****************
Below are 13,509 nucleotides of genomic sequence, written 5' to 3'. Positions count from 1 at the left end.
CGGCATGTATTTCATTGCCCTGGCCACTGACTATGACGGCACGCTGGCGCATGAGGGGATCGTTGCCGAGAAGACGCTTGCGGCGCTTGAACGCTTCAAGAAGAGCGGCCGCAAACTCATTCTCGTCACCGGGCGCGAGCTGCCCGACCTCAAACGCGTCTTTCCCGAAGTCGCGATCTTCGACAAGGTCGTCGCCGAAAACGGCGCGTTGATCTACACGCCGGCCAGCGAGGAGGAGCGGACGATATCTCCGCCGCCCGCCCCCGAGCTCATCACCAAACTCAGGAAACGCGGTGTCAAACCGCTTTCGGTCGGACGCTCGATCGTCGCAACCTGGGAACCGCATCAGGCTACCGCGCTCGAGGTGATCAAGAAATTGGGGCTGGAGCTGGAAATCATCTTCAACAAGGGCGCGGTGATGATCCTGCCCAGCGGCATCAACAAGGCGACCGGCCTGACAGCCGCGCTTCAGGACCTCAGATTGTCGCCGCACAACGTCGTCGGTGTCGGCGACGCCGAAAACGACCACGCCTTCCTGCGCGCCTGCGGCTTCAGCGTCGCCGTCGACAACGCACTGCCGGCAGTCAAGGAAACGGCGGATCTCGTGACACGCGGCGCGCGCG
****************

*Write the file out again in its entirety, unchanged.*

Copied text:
Below are 13,509 nucleotides of genomic sequence, written 5' to 3'. Positions count from 1 at the left end.
CGGCATGTATTTCATTGCCCTGGCCACTGACTATGACGGCACGCTGGCGCATGAGGGGATCGTTGCCGAGAAGACGCTTGCGGCGCTTGAACGCTTCAAGAAGAGCGGCCGCAAACTCATTCTCGTCACCGGGCGCGAGCTGCCCGACCTCAAACGCGTCTTTCCCGAAGTCGCGATCTTCGACAAGGTCGTCGCCGAAAACGGCGCGTTGATCTACACGCCGGCCAGCGAGGAGGAGCGGACGATATCTCCGCCGCCCGCCCCCGAGCTCATCACCAAACTCAGGAAACGCGGTGTCAAACCGCTTTCGGTCGGACGCTCGATCGTCGCAACCTGGGAACCGCATCAGGCTACCGCGCTCGAGGTGATCAAGAAATTGGGGCTGGAGCTGGAAATCATCTTCAACAAGGGCGCGGTGATGATCCTGCCCAGCGGCATCAACAAGGCGACCGGCCTGACAGCCGCGCTTCAGGACCTCAGATTGTCGCCGCACAACGTCGTCGGTGTCGGCGACGCCGAAAACGACCACGCCTTCCTGCGCGCCTGCGGCTTCAGCGTCGCCGTCGACAACGCACTGCCGGCAGTCAAGGAAACGGCGGATCTCGTGACACGCGGCGCGCGCG